Hays CISD COVID-19 safety policies to remain intact

By Sahar Chmais 

Since Governor Greg Abbott announced that he will remove the mask mandate, many parents were left worried about how it would affect schools. After one day of the announcement, the Texas Education Agency (TEA) came up with a solution – masks will remain mandatory. 

Nothing in the TEA guideline will change in effect to Abbott’s Executive Order. 

“Nothing in the updated TEA guidance changes anything that is currently happening in Hays CISD schools regarding COVID safety protocols,” said Hays CISD Chief Communication Officer Tim Savoy. “So, we will keep doing what we have been doing. The district; in concert with local, state, and federal health authorities; maintains its belief that masks are an essential tool in helping to keep the virus in check.” 

The Texas Department of State Health Services announced that educators, teachers and school support staff, are eligible to receive the COVID-19 vaccine. The list includes teachers, bus drivers, child nutrition employees, custodians, school nurses and other school employees. 

COVID-19 vaccines are still not available for children. Vaccination companies are working on getting COVID-19 vaccine trials arranged, starting with children 12 and older. Once that age group is approved, trials will incrementally span to younger children.

Presuming vaccines are safe for children, they may be able to begin receiving the vaccine as early as September, according to the director of the National Institute of Allergy and Infectious Disease, Dr. Anthony Fauci.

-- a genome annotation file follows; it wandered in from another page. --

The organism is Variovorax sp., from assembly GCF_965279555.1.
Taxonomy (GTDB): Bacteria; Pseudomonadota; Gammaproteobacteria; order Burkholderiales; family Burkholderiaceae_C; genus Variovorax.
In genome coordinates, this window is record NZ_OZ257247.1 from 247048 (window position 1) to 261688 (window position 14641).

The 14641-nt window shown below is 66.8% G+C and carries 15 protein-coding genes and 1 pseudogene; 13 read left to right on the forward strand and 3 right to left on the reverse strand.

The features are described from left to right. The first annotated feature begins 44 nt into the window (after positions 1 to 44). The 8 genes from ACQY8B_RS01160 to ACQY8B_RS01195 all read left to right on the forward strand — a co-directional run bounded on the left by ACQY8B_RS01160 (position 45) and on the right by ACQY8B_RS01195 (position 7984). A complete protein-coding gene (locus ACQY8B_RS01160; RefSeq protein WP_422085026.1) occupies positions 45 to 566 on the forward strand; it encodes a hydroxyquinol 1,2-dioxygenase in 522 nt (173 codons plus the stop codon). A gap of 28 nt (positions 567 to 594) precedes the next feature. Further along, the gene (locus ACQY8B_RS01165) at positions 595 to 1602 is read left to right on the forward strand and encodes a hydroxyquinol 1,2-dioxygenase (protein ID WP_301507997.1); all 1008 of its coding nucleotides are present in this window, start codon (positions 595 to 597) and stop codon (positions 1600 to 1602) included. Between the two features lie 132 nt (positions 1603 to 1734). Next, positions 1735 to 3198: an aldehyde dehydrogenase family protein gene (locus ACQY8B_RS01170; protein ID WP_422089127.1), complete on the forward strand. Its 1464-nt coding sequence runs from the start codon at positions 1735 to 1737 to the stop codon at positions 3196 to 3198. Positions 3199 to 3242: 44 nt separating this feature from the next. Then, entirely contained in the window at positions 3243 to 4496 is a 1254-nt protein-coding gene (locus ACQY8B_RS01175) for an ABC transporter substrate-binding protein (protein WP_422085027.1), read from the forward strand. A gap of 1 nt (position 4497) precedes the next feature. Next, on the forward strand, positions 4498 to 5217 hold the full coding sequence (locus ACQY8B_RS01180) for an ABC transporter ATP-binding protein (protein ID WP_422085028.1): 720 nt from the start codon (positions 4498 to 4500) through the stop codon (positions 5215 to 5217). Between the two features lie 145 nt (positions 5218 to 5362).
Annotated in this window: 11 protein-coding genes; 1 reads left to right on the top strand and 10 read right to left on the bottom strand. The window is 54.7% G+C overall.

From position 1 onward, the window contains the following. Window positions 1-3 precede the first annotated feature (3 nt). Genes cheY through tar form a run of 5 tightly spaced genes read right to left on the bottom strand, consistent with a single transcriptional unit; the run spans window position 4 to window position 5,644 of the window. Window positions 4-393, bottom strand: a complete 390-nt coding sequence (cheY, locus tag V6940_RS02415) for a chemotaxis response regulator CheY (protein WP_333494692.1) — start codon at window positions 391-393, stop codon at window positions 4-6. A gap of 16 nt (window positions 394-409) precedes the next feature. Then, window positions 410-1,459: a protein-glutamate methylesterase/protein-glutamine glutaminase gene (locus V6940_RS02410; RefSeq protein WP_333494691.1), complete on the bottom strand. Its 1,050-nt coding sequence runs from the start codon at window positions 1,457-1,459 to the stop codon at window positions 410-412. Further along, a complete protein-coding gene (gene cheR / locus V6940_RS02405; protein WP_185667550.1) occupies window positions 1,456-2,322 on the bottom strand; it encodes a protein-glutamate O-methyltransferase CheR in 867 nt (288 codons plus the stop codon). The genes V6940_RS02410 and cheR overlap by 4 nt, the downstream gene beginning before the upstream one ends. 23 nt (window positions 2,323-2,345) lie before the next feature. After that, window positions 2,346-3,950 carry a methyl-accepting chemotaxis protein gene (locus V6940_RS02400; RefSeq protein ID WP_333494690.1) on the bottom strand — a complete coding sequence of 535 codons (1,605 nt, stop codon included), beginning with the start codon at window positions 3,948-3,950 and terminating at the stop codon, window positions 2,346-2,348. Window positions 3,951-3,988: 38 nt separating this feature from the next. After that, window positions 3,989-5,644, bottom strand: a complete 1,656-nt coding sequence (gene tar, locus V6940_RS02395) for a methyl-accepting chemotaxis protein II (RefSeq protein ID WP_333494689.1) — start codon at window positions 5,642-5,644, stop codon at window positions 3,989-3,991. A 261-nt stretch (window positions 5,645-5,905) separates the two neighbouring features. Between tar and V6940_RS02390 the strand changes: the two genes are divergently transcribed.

Different companies are moving at different paces on arranging and finishing the trials.

“It has been a challenging year for school district staff, families, parents, and students,” Savoy said. “But, together, the Hays CISD community and greater school district family have been taking care of each other. For that, we are stronger.”

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Sahar Chmais holds a bachelor's degree in journalism from the University of Texas at Austin. She has been covering cities in Hays County for one year, touching on residents' struggles and successes, city issues, COVID-19 and more. Prior to reporting on the local spectrum, Sahar reported for a national news organization, covering gun violence. Sahar enjoys working as a local reporter because she gets to work with real people and their stories.

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